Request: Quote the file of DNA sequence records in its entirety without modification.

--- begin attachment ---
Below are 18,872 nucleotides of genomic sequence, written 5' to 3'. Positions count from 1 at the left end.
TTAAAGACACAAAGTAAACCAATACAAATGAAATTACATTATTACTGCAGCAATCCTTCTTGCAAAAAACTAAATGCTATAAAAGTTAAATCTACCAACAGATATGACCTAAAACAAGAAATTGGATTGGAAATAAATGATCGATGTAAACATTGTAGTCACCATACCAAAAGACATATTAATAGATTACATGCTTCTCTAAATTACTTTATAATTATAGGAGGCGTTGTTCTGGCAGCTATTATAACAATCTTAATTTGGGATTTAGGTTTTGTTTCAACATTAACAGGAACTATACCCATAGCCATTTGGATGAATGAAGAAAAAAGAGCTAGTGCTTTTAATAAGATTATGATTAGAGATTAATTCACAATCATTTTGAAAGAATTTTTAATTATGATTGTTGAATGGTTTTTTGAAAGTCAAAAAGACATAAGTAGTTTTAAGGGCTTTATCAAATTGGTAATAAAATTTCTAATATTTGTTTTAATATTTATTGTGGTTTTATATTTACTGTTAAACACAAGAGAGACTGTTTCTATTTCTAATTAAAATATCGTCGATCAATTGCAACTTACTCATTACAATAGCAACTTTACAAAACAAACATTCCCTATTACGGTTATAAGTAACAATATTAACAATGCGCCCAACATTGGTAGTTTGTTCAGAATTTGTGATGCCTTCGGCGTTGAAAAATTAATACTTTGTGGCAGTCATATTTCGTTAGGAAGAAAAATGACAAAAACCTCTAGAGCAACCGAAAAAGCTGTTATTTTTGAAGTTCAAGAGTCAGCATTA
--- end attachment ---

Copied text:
Below are 18,872 nucleotides of genomic sequence, written 5' to 3'. Positions count from 1 at the left end.
TTAAAGACACAAAGTAAACCAATACAAATGAAATTACATTATTACTGCAGCAATCCTTCTTGCAAAAAACTAAATGCTATAAAAGTTAAATCTACCAACAGATATGACCTAAAACAAGAAATTGGATTGGAAATAAATGATCGATGTAAACATTGTAGTCACCATACCAAAAGACATATTAATAGATTACATGCTTCTCTAAATTACTTTATAATTATAGGAGGCGTTGTTCTGGCAGCTATTATAACAATCTTAATTTGGGATTTAGGTTTTGTTTCAACATTAACAGGAACTATACCCATAGCCATTTGGATGAATGAAGAAAAAAGAGCTAGTGCTTTTAATAAGATTATGATTAGAGATTAATTCACAATCATTTTGAAAGAATTTTTAATTATGATTGTTGAATGGTTTTTTGAAAGTCAAAAAGACATAAGTAGTTTTAAGGGCTTTATCAAATTGGTAATAAAATTTCTAATATTTGTTTTAATATTTATTGTGGTTTTATATTTACTGTTAAACACAAGAGAGACTGTTTCTATTTCTAATTAAAATATCGTCGATCAATTGCAACTTACTCATTACAATAGCAACTTTACAAAACAAACATTCCCTATTACGGTTATAAGTAACAATATTAACAATGCGCCCAACATTGGTAGTTTGTTCAGAATTTGTGATGCCTTCGGCGTTGAAAAATTAATACTTTGTGGCAGTCATATTTCGTTAGGAAGAAAAATGACAAAAACCTCTAGAGCAACCGAAAAAGCTGTTATTTTTGAAGTTCAAGAGTCAGCATTA